The refinement of surgical treatment of cancer was named the American Society of Clinical Oncology’s advance of the year, according to its Annual Report on Progress Against Cancer.
BY Kristie L. Kahl
The refinement of surgical treatment of cancer was named the American Society of Clinical Oncology (ASCO)’s advance of the year, according to its Annual Report on Progress Against Cancer.
“Years of progress in developing new systemic cancer therapies has not only improved patient survival and quality of life but is now transforming surgical approaches to cancer treatment,” according to the report. “The emergence of novel systemic therapies combined in new and better ways is significantly changing the role of cancer surgery. ASCO’s selection of Refinement of Surgical Treatment of Cancer as the 2020 Advance of the Year recognizes recent strides seen in the effectiveness of these treatments in reducing the amount of surgery, and even the need for it, while increasing the number of patients who can undergo surgery when needed.”
ASCO president Dr. Howard A. “Skip” Burris III also lauded the advance, noting that its progress will drive more progress in cancer care.
“Surgery has played a fundamental role in cancer treatment. It was the only treatment available for many cancers until the advent of radiation and chemotherapy,” he said in the report. “The explosion in systemic therapies since then has resulted in significant changes to when and how surgery is performed to treat cancer.”
The report is intended to highlight the most important clinical research advances of the past year and identify priority areas where ASCO believes research efforts should be focused on moving forward.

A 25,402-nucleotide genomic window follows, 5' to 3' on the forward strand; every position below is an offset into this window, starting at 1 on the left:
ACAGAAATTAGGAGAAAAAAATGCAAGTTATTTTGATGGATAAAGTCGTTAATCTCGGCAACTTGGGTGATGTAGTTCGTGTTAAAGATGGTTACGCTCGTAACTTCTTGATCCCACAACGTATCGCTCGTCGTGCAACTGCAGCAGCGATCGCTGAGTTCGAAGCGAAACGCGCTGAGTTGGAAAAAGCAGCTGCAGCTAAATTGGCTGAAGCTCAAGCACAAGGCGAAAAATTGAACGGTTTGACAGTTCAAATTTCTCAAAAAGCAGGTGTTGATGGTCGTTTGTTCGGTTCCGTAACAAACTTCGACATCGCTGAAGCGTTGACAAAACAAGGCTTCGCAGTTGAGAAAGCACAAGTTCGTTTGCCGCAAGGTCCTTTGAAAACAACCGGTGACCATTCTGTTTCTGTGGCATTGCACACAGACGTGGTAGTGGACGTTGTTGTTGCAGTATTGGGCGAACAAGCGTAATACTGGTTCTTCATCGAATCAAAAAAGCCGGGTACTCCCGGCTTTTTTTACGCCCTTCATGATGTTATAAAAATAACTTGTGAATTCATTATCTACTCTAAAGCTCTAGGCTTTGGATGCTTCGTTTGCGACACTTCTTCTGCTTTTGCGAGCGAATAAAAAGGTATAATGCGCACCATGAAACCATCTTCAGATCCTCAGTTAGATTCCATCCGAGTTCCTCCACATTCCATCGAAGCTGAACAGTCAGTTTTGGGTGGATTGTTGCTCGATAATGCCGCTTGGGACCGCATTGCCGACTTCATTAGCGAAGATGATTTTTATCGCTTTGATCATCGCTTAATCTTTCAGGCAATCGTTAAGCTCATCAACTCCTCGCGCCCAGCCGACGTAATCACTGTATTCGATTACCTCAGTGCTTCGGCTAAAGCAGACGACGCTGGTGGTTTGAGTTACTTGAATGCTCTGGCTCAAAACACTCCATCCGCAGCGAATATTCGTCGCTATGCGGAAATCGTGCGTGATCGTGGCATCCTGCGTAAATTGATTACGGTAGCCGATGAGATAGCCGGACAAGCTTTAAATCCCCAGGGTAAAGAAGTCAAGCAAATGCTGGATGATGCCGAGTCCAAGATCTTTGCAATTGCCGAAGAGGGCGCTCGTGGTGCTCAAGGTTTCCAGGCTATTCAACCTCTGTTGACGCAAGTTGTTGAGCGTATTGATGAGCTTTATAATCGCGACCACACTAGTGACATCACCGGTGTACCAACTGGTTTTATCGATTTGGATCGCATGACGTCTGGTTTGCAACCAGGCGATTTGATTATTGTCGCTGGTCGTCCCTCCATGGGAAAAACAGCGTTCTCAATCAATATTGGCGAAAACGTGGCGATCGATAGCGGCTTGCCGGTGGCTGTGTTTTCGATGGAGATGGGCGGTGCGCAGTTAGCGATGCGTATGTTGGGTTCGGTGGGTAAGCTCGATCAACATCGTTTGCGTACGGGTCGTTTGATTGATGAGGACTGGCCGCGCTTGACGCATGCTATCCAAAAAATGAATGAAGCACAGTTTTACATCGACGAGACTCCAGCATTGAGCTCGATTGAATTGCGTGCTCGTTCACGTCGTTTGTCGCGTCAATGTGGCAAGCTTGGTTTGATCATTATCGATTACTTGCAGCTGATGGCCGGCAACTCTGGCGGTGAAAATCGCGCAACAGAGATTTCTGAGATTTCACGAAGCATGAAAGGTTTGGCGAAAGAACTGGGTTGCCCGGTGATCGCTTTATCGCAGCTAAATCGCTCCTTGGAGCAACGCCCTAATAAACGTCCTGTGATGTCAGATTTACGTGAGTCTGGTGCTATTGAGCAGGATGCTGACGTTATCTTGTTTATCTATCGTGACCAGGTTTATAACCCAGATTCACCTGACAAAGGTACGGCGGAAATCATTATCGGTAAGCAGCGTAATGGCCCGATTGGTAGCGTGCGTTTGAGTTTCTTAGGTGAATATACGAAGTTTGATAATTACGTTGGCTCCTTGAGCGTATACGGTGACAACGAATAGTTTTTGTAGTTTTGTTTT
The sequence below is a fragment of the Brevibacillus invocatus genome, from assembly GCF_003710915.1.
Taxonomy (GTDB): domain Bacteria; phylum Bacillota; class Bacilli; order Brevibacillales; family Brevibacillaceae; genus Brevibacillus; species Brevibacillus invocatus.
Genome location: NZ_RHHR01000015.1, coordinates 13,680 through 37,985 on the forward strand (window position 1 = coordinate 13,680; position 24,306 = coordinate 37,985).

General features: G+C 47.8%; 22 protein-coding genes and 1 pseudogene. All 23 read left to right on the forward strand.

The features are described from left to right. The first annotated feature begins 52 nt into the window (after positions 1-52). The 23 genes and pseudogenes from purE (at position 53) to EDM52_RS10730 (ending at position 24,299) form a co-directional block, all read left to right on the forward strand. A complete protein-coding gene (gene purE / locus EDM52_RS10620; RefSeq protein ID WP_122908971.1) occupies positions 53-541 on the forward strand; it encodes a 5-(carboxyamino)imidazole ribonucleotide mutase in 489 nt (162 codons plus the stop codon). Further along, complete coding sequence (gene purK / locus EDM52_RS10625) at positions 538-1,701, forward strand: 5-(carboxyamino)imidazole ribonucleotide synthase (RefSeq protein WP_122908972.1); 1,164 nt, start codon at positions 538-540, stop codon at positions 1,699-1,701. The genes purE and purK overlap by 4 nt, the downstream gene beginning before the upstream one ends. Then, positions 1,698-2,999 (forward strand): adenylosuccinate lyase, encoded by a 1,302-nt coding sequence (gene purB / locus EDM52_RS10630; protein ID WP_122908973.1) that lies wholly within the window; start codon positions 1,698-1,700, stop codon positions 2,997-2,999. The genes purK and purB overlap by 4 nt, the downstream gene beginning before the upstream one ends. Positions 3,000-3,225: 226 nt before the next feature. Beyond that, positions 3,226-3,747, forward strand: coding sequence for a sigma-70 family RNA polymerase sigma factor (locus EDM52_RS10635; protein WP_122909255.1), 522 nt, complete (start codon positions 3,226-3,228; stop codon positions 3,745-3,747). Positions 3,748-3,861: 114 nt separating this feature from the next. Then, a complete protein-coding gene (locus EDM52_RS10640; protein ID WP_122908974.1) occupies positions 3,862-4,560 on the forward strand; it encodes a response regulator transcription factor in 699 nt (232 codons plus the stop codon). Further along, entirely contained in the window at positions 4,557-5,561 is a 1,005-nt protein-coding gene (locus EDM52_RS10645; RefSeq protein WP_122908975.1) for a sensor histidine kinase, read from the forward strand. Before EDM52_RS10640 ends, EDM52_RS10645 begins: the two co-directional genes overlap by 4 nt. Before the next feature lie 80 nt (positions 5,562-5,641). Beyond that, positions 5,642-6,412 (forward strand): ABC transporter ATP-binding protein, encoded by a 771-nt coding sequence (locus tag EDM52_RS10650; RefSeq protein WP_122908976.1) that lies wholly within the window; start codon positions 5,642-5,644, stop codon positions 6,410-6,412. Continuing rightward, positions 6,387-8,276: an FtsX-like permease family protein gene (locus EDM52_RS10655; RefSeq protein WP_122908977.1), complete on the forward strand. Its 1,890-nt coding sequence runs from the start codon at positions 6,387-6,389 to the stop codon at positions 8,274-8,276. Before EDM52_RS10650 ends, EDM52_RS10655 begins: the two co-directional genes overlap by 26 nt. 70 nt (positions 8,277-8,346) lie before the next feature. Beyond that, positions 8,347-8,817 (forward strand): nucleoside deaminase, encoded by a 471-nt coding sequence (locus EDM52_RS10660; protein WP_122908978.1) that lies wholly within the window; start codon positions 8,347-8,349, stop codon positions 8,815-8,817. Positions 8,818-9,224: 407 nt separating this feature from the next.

“In this report, we explore how treatment successes have led to less invasive approaches for advanced melanoma, reduced the need for surgery in renal cell carcinoma, and increased the number of patients with pancreatic cancer who can undergo surgery,” Burris said.
The report also attributed the following as research successes over the year:
- neoadjuvant combinations of immunotherapies for more successful less-invasive surgery for patients with advanced melanoma
- targeted therapy as an alternative to immediate surgery in the treatment of renal cell carcinoma
- upfront treatments making surgery possible for more patients with pancreatic cancer
- vaccines against human papillomavirus reducing cervical cancer risk in real-world settings
- biomarker-driven treatment approaches open personalized care for metastatic pancreatic cancer
- combinations of different types of therapies suggest that survival can be extended without increasing toxicity
- the growing number of targeted therapies for more patients with difficult-to-treat cancers
Burris also told the story of a 65th birthday party he attended, before his tenure as president, of one of his patients who was diagnosed with metastatic breast cancer 10 years prior. Despite not wanting to move forward with treatment at the time, she was encouraged to join a clinical trial evaluating a drug that is now widely used to treat breast cancer.
“Happily, here we were, celebrating with her now-married daughters, their husbands, and three beautiful grandchildren, ages 2, 4, and 8. Such is the importance of clinical trials and promising new therapies,” Burris said.
“Clinical research is about saving and improving the lives of individuals with cancer,” he added. “It’s a continuing story that builds on the efforts of untold numbers of researchers, clinicians, caregivers, and patients. ASCO’s Clinical Cancer Advances report tells part of this story, sharing the most transformative research of the past year.”